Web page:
Fortunately someone at github already made a version that should work on Mac OS X. Combined with a tutorial I found elsewhere I got it to compile. I can play Wargus now on my Mac!

For completeness sake I have combined the steps I have taken (and also forked Stratagus) so you can use that version. Don’t credit me for making Stratagus compile on the Mac though, as I did not make the nescesary changes in the makefile or code.

Install Xcode (from App store) & Install command line tools from Xcode

in Xcode, go to preferences, tab "Downloads" -> " Components" -> Command Line Tools
  • – The command line tools should have installed git and svn for you, try them out:
hit "svn --version", and "git --version" in your terminal.
If they are not installed, you could install them via homebrew (brew install git && brew install svn) (after you installed Homebrew of course)

Install homebrew

ruby -e "$(curl -fsSkL raw.github.com/mxcl/homebrew/go

Installing required dependencies

I have installed the following dependencies with homebrew like this:

brew install cmake libogg libvorbis theora libpng zlib libmikmod sqlite3 doxygen

Compile and build tolua

Go to your projects dir

git clone https://github.com/LuaDist/toluapp.git

cd toluapp

cmake -G "Unix Makefiles"

make && sudo make install

Git clone stratagus

Determine where you want to checkout stratagus, ie in your ~/projects, then:

git clone https://github.com/stefanhendriks/stratagus

Compile it

cd stratagus
mkdir build
cd build
cmake -G "Unix Makefiles" ..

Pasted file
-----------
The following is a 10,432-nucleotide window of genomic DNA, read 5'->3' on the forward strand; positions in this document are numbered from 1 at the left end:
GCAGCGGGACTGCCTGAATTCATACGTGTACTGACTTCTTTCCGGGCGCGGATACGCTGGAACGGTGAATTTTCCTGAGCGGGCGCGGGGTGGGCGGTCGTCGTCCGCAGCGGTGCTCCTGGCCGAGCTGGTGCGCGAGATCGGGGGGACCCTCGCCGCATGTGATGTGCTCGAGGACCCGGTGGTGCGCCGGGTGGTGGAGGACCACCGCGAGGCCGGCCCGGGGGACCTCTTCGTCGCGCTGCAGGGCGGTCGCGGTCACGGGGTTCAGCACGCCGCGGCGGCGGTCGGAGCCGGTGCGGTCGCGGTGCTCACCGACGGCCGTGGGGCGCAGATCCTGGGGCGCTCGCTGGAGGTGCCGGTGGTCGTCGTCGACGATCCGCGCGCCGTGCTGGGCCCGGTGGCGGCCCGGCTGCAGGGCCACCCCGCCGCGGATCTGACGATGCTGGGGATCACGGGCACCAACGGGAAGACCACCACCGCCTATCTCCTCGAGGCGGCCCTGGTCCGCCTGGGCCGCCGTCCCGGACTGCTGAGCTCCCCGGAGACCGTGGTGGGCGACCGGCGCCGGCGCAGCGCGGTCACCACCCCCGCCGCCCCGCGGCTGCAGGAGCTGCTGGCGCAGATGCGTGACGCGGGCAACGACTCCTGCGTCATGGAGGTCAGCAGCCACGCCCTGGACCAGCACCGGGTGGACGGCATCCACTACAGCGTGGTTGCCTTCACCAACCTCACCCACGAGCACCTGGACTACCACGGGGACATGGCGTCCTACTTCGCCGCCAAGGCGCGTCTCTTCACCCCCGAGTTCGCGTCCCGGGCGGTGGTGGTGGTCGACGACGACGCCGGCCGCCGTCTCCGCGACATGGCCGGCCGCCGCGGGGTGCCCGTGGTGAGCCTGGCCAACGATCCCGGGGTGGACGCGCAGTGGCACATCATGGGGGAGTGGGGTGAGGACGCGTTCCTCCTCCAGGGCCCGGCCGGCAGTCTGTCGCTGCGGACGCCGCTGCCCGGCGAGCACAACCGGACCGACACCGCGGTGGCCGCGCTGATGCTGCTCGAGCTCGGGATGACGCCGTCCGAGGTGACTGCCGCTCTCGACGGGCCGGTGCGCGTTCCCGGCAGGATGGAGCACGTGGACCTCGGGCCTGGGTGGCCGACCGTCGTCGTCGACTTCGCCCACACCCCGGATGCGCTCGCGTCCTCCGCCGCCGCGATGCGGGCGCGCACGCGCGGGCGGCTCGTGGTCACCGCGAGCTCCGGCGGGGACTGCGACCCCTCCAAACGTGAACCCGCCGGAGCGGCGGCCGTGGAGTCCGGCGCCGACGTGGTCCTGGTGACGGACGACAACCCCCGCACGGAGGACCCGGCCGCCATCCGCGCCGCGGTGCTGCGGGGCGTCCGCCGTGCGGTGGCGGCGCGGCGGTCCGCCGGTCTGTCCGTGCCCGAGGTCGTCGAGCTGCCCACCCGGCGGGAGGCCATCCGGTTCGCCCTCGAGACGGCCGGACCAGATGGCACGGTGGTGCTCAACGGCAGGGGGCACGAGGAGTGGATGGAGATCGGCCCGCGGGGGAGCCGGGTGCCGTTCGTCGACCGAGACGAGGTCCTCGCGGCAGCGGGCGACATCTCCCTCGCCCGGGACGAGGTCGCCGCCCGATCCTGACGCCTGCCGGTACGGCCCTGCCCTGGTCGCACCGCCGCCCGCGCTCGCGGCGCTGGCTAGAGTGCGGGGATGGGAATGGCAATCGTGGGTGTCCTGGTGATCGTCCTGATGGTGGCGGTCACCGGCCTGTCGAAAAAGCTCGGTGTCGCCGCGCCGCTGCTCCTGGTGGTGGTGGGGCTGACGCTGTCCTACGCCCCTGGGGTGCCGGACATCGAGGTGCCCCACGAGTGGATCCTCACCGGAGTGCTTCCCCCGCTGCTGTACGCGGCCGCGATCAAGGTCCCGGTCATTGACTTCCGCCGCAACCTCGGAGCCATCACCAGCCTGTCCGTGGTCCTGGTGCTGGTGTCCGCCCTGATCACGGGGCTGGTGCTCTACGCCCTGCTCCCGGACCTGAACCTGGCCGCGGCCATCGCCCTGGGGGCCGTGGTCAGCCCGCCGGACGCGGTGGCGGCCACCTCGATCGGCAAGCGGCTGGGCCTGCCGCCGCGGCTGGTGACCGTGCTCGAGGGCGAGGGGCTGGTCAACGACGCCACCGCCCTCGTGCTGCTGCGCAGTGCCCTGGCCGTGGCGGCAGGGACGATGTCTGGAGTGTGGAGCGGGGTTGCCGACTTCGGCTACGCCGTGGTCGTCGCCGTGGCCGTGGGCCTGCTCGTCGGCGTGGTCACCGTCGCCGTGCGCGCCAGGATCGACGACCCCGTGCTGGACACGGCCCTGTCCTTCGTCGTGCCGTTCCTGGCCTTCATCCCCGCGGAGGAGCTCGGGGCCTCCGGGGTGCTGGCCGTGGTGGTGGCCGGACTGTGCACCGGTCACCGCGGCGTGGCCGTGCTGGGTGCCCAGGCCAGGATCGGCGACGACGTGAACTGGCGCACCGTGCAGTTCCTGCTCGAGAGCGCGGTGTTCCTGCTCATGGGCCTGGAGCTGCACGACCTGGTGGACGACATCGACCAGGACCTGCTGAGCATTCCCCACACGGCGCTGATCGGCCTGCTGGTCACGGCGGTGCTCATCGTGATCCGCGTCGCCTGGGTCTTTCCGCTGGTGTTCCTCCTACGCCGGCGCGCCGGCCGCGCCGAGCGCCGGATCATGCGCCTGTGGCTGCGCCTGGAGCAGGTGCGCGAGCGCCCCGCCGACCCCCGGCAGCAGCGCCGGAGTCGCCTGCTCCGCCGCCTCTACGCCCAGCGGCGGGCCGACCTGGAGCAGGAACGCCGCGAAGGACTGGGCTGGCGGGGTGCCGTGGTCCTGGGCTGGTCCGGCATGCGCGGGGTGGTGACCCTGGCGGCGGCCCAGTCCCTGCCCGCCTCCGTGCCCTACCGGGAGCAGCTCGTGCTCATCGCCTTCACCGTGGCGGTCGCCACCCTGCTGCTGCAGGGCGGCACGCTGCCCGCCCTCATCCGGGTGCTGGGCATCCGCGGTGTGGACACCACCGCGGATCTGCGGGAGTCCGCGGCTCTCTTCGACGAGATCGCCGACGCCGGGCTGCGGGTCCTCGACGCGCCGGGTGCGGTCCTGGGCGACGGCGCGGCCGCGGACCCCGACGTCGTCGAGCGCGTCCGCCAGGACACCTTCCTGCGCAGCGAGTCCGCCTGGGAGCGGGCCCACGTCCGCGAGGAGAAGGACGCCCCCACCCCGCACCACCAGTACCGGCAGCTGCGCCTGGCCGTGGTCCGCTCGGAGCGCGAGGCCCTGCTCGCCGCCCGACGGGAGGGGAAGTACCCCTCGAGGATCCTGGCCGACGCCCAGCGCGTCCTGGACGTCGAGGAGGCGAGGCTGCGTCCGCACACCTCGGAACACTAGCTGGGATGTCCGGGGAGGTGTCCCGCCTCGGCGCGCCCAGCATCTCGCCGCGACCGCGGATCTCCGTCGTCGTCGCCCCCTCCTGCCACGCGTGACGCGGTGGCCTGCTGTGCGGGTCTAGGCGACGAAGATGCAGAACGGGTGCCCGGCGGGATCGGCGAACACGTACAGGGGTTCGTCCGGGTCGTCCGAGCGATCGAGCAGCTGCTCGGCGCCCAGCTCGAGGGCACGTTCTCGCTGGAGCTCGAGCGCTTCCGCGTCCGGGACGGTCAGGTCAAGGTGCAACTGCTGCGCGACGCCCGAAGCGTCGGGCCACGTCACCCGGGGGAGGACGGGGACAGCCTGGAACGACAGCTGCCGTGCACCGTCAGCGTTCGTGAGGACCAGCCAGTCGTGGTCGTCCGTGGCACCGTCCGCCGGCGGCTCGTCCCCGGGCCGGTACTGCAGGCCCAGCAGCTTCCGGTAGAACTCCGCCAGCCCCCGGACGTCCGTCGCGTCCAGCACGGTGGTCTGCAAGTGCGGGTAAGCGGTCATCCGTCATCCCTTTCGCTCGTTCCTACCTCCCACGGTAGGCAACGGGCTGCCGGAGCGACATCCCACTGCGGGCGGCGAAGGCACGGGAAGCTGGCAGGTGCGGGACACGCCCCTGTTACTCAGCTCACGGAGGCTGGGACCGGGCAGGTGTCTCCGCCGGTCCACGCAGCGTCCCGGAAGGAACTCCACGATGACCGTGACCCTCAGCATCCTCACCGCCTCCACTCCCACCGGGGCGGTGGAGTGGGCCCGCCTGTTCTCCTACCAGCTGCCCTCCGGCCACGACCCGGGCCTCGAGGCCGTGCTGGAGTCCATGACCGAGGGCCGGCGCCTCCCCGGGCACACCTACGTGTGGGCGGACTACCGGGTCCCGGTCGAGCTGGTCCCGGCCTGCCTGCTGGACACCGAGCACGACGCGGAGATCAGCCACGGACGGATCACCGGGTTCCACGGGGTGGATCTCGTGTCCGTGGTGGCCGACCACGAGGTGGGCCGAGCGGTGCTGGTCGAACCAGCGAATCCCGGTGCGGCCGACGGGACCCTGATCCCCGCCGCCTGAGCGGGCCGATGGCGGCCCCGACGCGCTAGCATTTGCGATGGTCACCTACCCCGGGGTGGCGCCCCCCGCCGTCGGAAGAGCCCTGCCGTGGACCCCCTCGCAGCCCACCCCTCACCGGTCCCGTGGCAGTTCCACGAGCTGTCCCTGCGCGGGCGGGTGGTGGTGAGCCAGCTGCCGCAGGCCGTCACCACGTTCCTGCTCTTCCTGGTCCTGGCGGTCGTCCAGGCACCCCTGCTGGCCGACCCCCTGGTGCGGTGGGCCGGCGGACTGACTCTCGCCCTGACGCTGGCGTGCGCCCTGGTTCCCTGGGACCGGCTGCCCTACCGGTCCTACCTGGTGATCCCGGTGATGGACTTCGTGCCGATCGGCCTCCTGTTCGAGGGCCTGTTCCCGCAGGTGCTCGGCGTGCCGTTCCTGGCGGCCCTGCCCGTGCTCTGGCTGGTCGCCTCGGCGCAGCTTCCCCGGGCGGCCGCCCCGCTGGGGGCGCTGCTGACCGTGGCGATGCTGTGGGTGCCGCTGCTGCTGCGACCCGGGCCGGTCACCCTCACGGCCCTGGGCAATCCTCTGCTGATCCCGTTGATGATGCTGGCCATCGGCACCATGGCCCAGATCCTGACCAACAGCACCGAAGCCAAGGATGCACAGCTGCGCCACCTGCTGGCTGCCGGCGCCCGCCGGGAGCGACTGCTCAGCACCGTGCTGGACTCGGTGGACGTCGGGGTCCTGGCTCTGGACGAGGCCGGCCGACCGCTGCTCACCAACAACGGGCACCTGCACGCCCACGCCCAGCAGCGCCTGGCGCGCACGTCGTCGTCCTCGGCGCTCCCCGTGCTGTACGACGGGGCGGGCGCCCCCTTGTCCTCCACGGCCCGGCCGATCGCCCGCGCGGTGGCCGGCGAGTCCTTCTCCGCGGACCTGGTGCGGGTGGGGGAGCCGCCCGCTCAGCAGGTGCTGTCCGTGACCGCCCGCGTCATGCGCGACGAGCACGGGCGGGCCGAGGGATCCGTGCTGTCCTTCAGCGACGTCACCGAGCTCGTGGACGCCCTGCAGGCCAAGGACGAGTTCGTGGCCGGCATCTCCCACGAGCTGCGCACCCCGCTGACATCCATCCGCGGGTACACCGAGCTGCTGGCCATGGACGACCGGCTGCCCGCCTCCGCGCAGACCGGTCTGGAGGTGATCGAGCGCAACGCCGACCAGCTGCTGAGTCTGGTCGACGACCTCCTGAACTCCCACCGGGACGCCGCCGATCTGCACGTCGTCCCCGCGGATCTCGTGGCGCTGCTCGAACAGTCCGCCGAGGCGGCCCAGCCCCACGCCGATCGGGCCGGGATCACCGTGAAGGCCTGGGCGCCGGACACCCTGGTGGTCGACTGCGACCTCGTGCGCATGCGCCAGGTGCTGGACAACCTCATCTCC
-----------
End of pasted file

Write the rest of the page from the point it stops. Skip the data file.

Now you should be able to run a stratagus game. Since I already created Wargus by using Windows, I copied this over to my mac (and put it in ~/projects/Wargus). Then I ran stratagus as:

./stratagus -d ~/projects/wargus/

A known issue I have is that on startup the screen looks as if it is drawing with a weird offset (ie too much out of screen at the upper left). By simply changing resolution this goes away. Don’t know why yet, but since we have the code now and we can compile, we might as well try to fix it some day! 🙂

Personally I’d like to see a better AI for wargus, especially since I like to play Skirmish games.

I hope this guide helped you get it to work on your mac. Please share your experiences in the comments section.

Getting started with Allegro 5.1 on Mac OS X 10.8 (Xcode 4.5, and homebrew)

In Dune 2 – The Maker, I have used Allegro quite a bit. Back then it was around version 4.2. Allegro is a library that allows you to make games. In essence it has functions for manipulating the screen (ie, drawing bitmaps, manipulating palettes, etc), use controls (mouse, joystick, keyboard, etc) and more. With plugins you could extend it further, to use fonts (TTF), networking, etc.